Under the vision of A.J. Serlemitsos (COL ’17), the new organization Georgetown Talks aims to encourage students to talk about their personal experience at Georgetown and foster conversations on campus about diversity and students’ personal issues.

The organization’s first event will be a talk given by Serlemitsos on Wednesday about his experience growing up in Africa as white, followed by a brief discussion and forum.

Serlemitsos came up with the idea for Georgetown Talks based on a similar concept from his Connecticut boarding school, Choate Rosemary Hall.

“At Choate, it was really a TED Talks expansion, just giving people a chance to speak to the student body about an issue they felt passionate about, whether it be an issue worldwide, or even just a personal issue they were dealing with, like where they’re from and how it made them unique,” Serlemitsos said.

Another goal of Georgetown Talks is to create more student interaction that enriches the Georgetown student experience.

“We’re just trying to foster a greater sense of community awareness. We need people sharing their stories, their upbringings, their personal experiences — things that they’re passionate about — and engaging with one another, and Georgetown Talks will be a great way they can do that,” Jack Maher (COL ’17), the other Georgetown Talks team member, said.

Though the project was initially conceived in October as an evolution of GUSA’s Freshman Outreach Committee, the organization has yet to see a talk. Serlemitsos attributes the wait to administrative hurdles.

“[The administration] has a lot of rules about what it means to be an official group. They have a lot of limitations on what you can do if you’re not an official group,” he said.

With an abundance of speakers on campus, Maher still stressed the necessity of the organization, claiming that other groups did not focus on giving students a voice.

“Having some of the great minds the Lecture Fund brings in is nice, but ultimately, they’re talking about things on a global scale that might not be as pertinent to Georgetown, and so what we’re trying to do through Georgetown Talks is get something that’s more of a personal and intimate experience,” Maher said.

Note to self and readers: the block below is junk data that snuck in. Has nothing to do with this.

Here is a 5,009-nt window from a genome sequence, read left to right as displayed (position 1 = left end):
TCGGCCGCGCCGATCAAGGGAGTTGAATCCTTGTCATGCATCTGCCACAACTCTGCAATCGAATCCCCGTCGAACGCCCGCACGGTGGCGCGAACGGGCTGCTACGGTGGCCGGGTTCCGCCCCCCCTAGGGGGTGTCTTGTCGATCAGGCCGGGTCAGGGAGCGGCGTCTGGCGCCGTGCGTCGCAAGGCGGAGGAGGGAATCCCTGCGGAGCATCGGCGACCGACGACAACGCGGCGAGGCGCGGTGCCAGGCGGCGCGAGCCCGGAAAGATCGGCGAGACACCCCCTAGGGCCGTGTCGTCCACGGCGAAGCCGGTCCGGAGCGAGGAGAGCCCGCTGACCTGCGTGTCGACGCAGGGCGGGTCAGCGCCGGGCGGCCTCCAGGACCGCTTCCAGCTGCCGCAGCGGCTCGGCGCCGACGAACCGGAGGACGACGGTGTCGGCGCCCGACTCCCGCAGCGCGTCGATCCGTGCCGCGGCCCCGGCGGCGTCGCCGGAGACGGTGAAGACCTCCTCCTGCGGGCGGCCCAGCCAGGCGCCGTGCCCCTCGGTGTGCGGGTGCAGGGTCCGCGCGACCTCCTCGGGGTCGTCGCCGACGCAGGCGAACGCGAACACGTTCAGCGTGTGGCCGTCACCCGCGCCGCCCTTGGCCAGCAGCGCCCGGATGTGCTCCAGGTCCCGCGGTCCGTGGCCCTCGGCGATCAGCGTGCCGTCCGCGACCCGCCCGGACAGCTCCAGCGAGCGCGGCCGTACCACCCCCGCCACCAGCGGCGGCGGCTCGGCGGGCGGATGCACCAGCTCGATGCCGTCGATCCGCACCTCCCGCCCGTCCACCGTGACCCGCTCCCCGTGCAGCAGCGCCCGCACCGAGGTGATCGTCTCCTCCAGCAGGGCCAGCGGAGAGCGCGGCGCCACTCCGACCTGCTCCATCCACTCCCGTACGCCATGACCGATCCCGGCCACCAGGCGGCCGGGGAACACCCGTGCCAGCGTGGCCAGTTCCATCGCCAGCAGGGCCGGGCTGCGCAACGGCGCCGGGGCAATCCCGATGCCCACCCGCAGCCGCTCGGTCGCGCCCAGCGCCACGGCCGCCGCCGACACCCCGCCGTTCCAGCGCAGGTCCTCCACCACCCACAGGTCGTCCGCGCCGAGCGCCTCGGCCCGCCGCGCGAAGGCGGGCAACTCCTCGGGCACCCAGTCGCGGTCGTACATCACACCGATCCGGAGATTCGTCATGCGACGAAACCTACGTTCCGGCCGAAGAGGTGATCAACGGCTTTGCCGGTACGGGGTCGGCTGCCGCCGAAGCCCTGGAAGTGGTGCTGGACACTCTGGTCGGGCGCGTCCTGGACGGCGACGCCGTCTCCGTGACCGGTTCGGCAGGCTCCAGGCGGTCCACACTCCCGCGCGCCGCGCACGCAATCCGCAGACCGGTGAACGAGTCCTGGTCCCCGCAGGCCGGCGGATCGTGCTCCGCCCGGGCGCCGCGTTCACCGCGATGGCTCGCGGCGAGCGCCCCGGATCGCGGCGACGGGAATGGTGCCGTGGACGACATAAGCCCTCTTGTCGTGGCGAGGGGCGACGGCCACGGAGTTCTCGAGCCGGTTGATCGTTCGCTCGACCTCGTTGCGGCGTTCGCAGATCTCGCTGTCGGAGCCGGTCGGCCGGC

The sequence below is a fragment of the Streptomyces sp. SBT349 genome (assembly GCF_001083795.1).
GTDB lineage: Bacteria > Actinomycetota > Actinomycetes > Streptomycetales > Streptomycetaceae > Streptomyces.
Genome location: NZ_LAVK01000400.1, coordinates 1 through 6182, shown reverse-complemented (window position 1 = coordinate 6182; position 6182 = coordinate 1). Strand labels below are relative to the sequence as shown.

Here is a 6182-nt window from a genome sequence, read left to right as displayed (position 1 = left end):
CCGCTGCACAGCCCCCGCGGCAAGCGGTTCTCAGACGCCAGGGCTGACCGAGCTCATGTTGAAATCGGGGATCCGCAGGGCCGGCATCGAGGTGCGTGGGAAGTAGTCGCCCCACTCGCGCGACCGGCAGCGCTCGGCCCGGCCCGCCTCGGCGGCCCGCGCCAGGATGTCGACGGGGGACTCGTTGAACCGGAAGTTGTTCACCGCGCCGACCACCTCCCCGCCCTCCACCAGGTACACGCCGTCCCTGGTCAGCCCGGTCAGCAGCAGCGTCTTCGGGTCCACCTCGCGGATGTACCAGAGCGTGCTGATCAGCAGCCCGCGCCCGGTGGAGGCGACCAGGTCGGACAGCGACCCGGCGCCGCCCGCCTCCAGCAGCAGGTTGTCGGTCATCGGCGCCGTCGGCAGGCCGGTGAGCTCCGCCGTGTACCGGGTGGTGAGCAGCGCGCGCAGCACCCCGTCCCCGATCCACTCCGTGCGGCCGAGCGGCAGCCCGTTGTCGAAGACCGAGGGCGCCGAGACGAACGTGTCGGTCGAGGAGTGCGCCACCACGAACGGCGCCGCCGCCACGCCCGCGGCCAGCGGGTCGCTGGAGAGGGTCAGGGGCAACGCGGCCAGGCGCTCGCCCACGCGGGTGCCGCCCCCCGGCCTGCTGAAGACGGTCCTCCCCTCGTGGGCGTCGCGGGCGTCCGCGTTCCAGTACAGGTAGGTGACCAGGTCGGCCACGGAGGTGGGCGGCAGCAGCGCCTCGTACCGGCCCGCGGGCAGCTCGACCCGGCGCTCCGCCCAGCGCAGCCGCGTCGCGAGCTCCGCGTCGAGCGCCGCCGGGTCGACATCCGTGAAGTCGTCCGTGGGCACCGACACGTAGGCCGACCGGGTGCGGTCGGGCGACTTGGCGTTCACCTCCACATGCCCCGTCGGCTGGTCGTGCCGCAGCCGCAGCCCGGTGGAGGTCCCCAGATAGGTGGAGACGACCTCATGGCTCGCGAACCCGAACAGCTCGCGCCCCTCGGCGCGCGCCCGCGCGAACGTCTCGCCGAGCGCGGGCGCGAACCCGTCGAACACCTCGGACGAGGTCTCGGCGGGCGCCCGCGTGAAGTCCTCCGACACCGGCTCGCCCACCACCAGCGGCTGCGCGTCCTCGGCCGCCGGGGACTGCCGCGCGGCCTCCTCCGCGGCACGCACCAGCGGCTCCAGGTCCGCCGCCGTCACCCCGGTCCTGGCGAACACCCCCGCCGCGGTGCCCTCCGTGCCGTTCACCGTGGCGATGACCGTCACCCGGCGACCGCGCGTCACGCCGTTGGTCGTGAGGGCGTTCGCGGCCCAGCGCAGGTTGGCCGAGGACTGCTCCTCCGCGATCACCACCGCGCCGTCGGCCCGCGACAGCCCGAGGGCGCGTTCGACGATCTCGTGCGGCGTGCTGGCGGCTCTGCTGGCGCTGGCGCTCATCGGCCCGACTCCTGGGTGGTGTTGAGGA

Serlemitsos pointed out free speech and diversity as major issues he hopes to see brought up in future talks. These issues served as prominent topics of discussion in this year’s new “What’s a Hoya?” program.

Megan Murday (SFS ’15) — one of the coordinators of “What’s a Hoya?” — was excited for the new organization.

“It sounds like a very interesting and worthwhile program. For the final session of ‘What’s a Hoya?’ we invited students to come and give a talk related to an aspect of diversity in their own lives and then lead a miniature discussion with the freshmen,” Murday said. “Many freshman participants remarked that it was their favorite session, so I hope there is continued enthusiasm for the new program.”

However, Murday addressed one of the major problems of the organization, admitting to having never heard of Georgetown Talks before. Serlemitsos agreed there had been some trouble in reaching out to people to build a strong community.

“It’s tough marketing to the people we don’t know that want Georgetown Talks to succeed but don’t know about it yet. We’re going to do some tabling over the next few days.”

The idea of continued conversations on topics such as diversity sparks student interest.

“On the surface level, I think it’s a very interesting idea. I have really enjoyed understanding that everyone on Georgetown has taken very different paths to the Hilltop,” Mike Gee (SFS ’15) said. “It matters how they fill the venue and that they make sure it’s a discussion and not just a talk. It’s important for them to build a community so people are comfortable expressing themselves and their true opinions.”

Other students, like Dylan Orshefsky (COL ’17), were less intrigued by the premise of the talks.

“Diversity is not something that I feel, to me, is something that needs to have a discussion about. I personally am just not that interested in it. But if the talks were something more along the lines of science, technology, culture, linguistics — I’d absolutely be interested in it,” Orshefsky said.

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